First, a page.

What is a Personal Mythology? There are several definitions out there, as well as many different books that have been written on the subject. Here, you will find my definition based in my own personal experience.
About thirty years ago, I spontaneously began creating a personal mythology based in quiet meditation and imagination. I had no idea that was what I was doing at the time. Just thought I had discovered a wonderful little way of finding the peace I was seeking in the midst of a hectic life as wife and the mother of four active children. You can read more about the details of all of that in an article I wrote on Dec.13th, of 2008, titled A Tiger Named Pain, and posted on my other site:
Just use the search box on the sidebar, type in Tiger named Pain and click on it.
While attempting to create a quiet place to withdraw for a few moments each day, I stumbled into what I came to call “My Secret Garden.” Going there was my means of relaxing, at least for a while. Once comfortable, however, I began to have visitors. Imaginary wild creatures, who would come and softly (sometimes not so softly) tell me their stories.
After several of these unexpected visits, I realized that these wild creatures were ones I had always found fascinating and interesting. I began to read about each of the species represented in my imagination. What I found was even more intriguing. Each creature had myths and legends attached to it. They were actually symbols of certain character qualities found in the human psyche.
It took some time, but I finally began to realize that I was interacting, on this imaginary level, with the pieces and parts of my own personality. Whew! As I listened to their stories, heard their particular needs, I learned a great deal about my own person and how I operate and actually came to be who and what I am.
Some of my visitors came in human form: myself in images from photographs, others that I recognized and knew from real life, sometimes acting in very contrary ways to what I knew about their persons. I will write about some of those experiences in later blogs. Suffice it to say, my inner world went from empty to heavily populated over the course of the next few years.
Not only that, but my “Secret Garden,” didn’t remain a quiet place I retired to of an afternoon. Spontaneous imagery began to occur at odd moments and in all the places I went. It was rapid fire, occurring in less than a second or two, and then gone, but hardly forgotten. It might relate to what was actually going on in the moment, or to some random thought that had occurred to me within that present moment.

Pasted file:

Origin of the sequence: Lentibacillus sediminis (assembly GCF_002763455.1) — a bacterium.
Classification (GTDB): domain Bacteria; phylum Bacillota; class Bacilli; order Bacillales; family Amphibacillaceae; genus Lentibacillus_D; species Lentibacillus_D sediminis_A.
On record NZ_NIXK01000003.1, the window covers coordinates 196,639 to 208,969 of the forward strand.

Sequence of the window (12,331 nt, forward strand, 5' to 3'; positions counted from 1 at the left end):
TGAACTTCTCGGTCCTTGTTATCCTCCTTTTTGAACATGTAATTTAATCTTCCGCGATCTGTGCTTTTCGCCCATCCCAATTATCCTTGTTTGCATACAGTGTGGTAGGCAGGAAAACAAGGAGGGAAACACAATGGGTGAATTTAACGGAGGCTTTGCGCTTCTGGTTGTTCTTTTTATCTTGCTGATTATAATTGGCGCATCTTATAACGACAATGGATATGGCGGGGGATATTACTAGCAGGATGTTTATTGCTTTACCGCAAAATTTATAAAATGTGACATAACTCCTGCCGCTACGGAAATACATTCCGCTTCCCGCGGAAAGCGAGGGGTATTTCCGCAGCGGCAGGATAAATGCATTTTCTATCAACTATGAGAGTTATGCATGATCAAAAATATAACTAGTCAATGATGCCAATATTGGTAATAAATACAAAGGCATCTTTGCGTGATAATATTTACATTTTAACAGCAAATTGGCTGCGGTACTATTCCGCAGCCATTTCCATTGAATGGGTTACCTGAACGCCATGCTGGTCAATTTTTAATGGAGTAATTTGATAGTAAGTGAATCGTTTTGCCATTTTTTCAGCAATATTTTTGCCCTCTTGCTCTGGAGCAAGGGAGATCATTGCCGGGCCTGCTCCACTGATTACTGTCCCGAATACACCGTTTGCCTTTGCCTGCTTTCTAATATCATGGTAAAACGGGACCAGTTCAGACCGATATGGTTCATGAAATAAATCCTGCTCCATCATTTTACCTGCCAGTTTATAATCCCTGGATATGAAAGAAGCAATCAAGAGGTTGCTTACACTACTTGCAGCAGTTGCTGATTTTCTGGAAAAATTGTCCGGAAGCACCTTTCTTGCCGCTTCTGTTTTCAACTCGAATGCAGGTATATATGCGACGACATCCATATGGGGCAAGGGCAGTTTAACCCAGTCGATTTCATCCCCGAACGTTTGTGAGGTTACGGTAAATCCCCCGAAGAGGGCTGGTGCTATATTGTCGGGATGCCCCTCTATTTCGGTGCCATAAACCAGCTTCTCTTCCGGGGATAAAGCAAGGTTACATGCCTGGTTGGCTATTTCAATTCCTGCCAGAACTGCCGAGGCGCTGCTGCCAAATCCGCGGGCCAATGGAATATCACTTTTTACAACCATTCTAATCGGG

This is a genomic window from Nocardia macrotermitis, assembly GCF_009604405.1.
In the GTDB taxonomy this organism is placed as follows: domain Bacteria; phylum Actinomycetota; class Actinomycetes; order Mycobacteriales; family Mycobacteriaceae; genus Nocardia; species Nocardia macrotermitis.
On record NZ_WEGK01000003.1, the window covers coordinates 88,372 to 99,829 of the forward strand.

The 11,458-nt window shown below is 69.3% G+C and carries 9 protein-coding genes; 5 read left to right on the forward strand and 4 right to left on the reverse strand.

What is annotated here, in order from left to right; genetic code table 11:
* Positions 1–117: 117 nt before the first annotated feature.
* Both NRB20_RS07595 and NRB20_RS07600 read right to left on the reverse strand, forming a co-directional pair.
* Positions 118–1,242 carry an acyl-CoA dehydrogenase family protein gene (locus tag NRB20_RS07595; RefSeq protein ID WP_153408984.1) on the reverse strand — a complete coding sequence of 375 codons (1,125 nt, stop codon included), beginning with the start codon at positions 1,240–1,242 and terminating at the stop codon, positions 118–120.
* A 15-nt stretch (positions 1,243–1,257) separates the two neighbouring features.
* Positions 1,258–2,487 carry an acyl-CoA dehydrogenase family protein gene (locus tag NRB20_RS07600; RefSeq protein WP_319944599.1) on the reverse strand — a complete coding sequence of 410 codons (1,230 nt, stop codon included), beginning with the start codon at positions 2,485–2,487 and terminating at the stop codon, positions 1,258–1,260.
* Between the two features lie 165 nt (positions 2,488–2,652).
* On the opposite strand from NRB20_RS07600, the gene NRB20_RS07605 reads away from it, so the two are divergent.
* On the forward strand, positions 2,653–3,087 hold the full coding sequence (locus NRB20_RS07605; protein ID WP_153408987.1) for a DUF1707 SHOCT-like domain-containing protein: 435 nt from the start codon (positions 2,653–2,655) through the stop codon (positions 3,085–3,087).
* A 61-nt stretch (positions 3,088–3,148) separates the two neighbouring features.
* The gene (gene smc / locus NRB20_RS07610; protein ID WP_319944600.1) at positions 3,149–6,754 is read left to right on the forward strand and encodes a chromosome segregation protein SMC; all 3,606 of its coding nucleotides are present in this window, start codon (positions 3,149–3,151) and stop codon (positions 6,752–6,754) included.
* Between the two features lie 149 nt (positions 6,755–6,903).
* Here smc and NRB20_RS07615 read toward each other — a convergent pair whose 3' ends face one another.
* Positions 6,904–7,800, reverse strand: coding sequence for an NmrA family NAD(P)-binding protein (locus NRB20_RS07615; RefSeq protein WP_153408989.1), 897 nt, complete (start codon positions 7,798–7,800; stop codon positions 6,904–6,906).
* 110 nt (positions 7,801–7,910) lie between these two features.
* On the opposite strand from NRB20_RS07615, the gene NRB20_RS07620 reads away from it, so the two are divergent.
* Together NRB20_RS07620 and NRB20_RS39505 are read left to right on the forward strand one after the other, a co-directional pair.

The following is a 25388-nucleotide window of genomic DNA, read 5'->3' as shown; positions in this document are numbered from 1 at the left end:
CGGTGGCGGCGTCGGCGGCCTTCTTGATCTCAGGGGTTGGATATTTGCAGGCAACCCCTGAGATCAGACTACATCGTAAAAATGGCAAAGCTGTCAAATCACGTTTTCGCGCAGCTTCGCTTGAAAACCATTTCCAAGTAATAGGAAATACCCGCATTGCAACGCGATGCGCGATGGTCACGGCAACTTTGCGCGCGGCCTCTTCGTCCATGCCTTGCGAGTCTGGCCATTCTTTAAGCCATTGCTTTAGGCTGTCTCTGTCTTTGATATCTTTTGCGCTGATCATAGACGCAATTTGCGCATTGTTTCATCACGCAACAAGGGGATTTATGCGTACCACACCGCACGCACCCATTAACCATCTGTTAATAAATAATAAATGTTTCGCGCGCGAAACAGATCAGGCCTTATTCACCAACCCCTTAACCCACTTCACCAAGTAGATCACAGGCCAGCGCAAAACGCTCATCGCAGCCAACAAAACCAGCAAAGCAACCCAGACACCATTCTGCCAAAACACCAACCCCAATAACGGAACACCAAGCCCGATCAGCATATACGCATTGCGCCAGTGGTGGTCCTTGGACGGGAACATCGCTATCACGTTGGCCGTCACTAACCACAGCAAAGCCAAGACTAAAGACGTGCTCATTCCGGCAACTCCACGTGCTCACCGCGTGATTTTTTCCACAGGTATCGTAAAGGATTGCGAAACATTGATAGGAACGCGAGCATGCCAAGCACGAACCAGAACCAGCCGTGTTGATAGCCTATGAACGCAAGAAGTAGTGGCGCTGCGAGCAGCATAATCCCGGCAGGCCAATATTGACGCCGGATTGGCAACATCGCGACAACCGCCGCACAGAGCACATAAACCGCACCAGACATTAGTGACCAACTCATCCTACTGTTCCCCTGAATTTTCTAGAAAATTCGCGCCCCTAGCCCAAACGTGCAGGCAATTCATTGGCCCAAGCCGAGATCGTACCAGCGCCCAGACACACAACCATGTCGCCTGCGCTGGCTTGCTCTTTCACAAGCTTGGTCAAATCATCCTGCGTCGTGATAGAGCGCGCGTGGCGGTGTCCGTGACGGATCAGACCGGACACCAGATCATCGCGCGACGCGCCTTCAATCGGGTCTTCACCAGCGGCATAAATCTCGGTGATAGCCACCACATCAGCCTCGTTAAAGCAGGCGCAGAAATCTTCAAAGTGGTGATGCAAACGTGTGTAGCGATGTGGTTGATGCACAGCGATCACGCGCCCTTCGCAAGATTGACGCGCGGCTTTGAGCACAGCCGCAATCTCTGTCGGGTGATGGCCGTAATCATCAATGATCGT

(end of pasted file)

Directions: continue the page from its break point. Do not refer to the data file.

Sometimes it was no more than a flashing glimpse of one of my inner creatures or people. But, the connections to that glimpse could alter my direction, as well as my knowing and understanding. When I would meet new people, I would wait til I was alone and then visualize them inside my inner world. Depending on how my imaginary creatures and people reacted to that individual, I could often decide on how to proceed, or if I should at all.
I started college the same day my youngest child started kindergarten. In the course of taking a few basic psychology classes, I finally found a definition for what I had been experiencing and doing. My “Secret Garden” was a Personal Mythology that filled my inner world, and fueled my imagination, as well as my intuition.
Being a talker, I spoke quite freely about my experiences. There were those who simply nodded and stared at me with cocked-eye expressions. There were also a few, not many, who suggested that I might be suffering from Multiple Personality Disorder. I lacked the background history necessary for that one. However, there were far more who were interested and wanted to know if they could do the same. They saw it as a practical and possibly easily accessible tool for living life on a deeper level. I would agree.
Eventually, I got a divorce, graduated from college, and started work as the General Manager of a bookstore. That access to the written word helped me to explore far more deeply all the areas of interest I was drawn toward. Then the opportunity to teach came along, and I used my knowledge of imagery in my writing classes.
I had spent some time reading the Anne McCaffrey series on dragons. I loved her imaginative take on these wonderful creatures of legend and mythology. So, it wasn’t a big surprise when dragons began to appear within my inner world. One, a Tinker-Bell sized creature, who couldn’t seem to sit still but danced through the air where her emerald green and yellow scales glinted and flashed in time to her delightful laughter. She told me with a giggle that her name was Tui, short for Intuition. She always makes me smile.
I will write more about the dragons and the purpose they fulfill in another blog. Personal Mythology, like all other Mythology, is the story within the story. The difference is that the symbolism involved is personally oriented. Mythology is an analogy. A story told in order to underline certain morals, issues, qualities, skills and abilities, meant to give knowledge and possible direction. Perhaps we humans can accept those messages more readily because they come from a bit of distance and unfold with time and new understanding.